More than forty years after the singer’s death, the world’s fascination with Elvis Presley shows no sign of abating. With tens of thousands of Elvis impersonators in just about every corner of the planet, his songs can still be heard in discos, weddings, karaoke bars and cabaret. Whether it is the high camp of his latter Vegas years or the bluesy sounds of the 1950’s, his influence over global culture remains high. So it should come as no surprise that items owned by the icon should fetch such large amounts at auctions well into the 21st century.
The Lion’s Head Gold Ring
Elvis was not a man known for understatement. Gold made up a large part of his wardrobe and possessions, one of which was a gold ring that depicted a lion’s head. The ring had diamonds for eyes and was 14 carats, not the purest, but still large enough to be valuable for the gold content alone. It is thought that the man himself wore the ring around 1972 when at his home, and temple to Elvis fans worldwide, Graceland.
Damaged And Unrepaired
The ring was actually damaged when a friend of the singer, part of the “Memphis Mafia”, trod on it when the ring fell off Elvis’ finger. Elvis reportedly gave the ring to a cousin of his and told her she could keep it if she got it repaired. While it seems the ring never was taken to be repaired, this only adds to the intrigue for collectors, who often site damage to possessions owned by iconic figures as bringing them closer to them.
Value and Certificates
The ring sold for £35,000 at auction in Devizes, Wiltshire. Auctioneers, Harry Aldridge and Sons, also presented the ring with a certificate of authentication, which is only to be expected if a collector is going to spend tens of thousands of pounds on such an item. It is reported that the buyers are from the United States, but based in the UK. They are also reported as paying almost £30,000 for Presley’s first Vegas contract, which dates back to 1958 and refers to a $7,500 a week payment. Both items have been described as “fantastic pieces of iconic showbiz memorabilia”, by the auctioneers, and it seems at least one collector concurred.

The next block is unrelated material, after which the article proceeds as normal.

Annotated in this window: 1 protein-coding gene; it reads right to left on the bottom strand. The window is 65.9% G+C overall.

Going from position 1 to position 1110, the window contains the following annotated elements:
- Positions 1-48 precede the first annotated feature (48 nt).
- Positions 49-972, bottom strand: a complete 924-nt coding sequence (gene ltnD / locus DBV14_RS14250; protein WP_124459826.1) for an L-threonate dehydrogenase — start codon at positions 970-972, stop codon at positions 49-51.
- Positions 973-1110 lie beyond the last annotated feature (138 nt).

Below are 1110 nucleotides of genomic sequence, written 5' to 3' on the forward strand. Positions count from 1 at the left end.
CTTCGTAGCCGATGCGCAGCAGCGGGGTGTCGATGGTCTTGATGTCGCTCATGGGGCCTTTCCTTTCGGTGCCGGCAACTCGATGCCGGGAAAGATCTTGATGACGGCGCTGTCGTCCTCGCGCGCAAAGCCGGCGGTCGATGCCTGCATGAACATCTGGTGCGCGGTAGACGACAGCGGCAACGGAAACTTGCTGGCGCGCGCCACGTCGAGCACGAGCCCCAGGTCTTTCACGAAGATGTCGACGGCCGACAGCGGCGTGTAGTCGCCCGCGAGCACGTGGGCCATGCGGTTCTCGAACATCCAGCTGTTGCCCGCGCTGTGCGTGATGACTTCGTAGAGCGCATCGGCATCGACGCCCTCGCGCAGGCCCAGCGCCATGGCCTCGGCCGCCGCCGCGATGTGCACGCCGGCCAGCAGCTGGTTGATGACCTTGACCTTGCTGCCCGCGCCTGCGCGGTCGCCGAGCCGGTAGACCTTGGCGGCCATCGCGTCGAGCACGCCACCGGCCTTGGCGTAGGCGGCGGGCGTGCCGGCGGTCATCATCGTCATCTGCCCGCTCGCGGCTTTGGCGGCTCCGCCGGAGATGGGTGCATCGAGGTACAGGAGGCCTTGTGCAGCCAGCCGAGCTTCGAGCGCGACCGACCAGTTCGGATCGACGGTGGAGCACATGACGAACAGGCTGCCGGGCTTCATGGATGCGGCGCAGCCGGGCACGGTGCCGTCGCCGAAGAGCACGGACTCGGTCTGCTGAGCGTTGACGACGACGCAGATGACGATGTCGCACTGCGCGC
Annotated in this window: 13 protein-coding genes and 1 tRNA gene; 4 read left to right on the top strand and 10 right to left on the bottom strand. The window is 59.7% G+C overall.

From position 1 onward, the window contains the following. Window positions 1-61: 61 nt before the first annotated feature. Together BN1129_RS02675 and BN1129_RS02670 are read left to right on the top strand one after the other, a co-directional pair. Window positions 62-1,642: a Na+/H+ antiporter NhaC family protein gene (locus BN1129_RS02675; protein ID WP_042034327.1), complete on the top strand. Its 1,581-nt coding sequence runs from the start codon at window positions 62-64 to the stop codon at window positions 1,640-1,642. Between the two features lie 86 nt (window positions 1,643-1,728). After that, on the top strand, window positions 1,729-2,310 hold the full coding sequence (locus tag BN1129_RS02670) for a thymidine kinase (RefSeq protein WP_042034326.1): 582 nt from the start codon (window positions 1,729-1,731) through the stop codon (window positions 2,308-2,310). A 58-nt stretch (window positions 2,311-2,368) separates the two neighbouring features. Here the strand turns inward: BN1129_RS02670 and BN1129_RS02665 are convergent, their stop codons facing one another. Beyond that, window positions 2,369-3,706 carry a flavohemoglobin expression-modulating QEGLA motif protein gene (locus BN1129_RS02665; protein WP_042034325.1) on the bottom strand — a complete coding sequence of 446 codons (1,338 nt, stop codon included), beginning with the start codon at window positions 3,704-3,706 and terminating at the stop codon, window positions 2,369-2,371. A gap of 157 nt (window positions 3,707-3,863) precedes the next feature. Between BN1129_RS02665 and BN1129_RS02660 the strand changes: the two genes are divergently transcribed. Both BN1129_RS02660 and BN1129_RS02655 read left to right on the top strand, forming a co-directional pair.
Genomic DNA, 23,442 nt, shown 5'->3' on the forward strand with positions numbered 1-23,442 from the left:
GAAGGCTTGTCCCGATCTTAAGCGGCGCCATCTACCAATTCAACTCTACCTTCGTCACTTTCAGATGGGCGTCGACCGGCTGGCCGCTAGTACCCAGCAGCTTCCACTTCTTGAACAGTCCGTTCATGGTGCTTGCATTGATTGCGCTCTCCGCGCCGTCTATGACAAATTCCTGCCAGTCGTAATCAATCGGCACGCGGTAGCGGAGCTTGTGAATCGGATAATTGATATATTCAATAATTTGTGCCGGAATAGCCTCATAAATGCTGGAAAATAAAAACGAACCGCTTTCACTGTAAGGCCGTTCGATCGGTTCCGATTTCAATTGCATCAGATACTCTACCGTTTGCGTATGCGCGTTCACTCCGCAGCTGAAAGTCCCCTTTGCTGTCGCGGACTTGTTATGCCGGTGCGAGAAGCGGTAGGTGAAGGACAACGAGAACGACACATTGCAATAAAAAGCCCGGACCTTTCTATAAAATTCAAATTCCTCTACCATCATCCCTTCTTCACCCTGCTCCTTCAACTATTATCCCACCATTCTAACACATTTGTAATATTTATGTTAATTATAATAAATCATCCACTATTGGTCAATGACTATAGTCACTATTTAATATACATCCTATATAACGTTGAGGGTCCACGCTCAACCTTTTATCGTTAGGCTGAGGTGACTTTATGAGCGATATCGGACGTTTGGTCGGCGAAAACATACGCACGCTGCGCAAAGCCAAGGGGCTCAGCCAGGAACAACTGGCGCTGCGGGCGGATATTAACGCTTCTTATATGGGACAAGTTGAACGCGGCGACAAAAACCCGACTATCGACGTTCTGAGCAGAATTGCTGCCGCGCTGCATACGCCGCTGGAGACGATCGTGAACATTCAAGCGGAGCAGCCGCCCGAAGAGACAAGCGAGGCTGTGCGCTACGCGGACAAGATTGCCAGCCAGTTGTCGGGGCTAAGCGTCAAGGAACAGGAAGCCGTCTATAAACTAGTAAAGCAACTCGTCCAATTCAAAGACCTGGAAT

Plummeting Value Of Elvis Memorabilia?
It has been reported by many that Elvis memorabilia is dropping in value, with rarities often fetching as little as 50% of predicted price when it comes to auction. The reason for this is thought to be that many Elvis fans are simply dying off. This coupled with he fact that large collections then find their way to auction afterwards means the price of such memorabilia has dropped significantly in the last decade.
Elvis Is Still A Draw
The fact remains, however, that Elvis memorabilia is still highly valuable, and much of the most valuable items are precious metals and gemstones, which the singer collected at a frightening rate.
Take, for instance the diamond ring the singer gave to a member of the audience in 1975, which sold at auction for more than $100,000 in 2009. While the ring’s gemstone value alone was high, the association with “The King” certainly helped.
One of Elvis’ most common phrases was “Taking Care of Business”, which came about because he was a fan of the Bachman Turner Overdrive song of the same name. Latterly, “The King” gave his backing band the same name and had the letters “TCB” printed on his private jet. He also had several necklaces, made from diamonds and gold, depicting these letters, one of which he gave to his personal physician. In 2009, this sold for a mammoth $121,000.
But nothing beats the ultimate in Elvis bling. In 1955, in the singer’s early career, he bought his mother a grand piano, which he soon discovered he couldn’t get into her apartment. Taking it back to Graceland, his wife, Priscilla, took it out of storage and had it covered in 24 carat gold leaf. In 2015, it sold at auction for £600,000.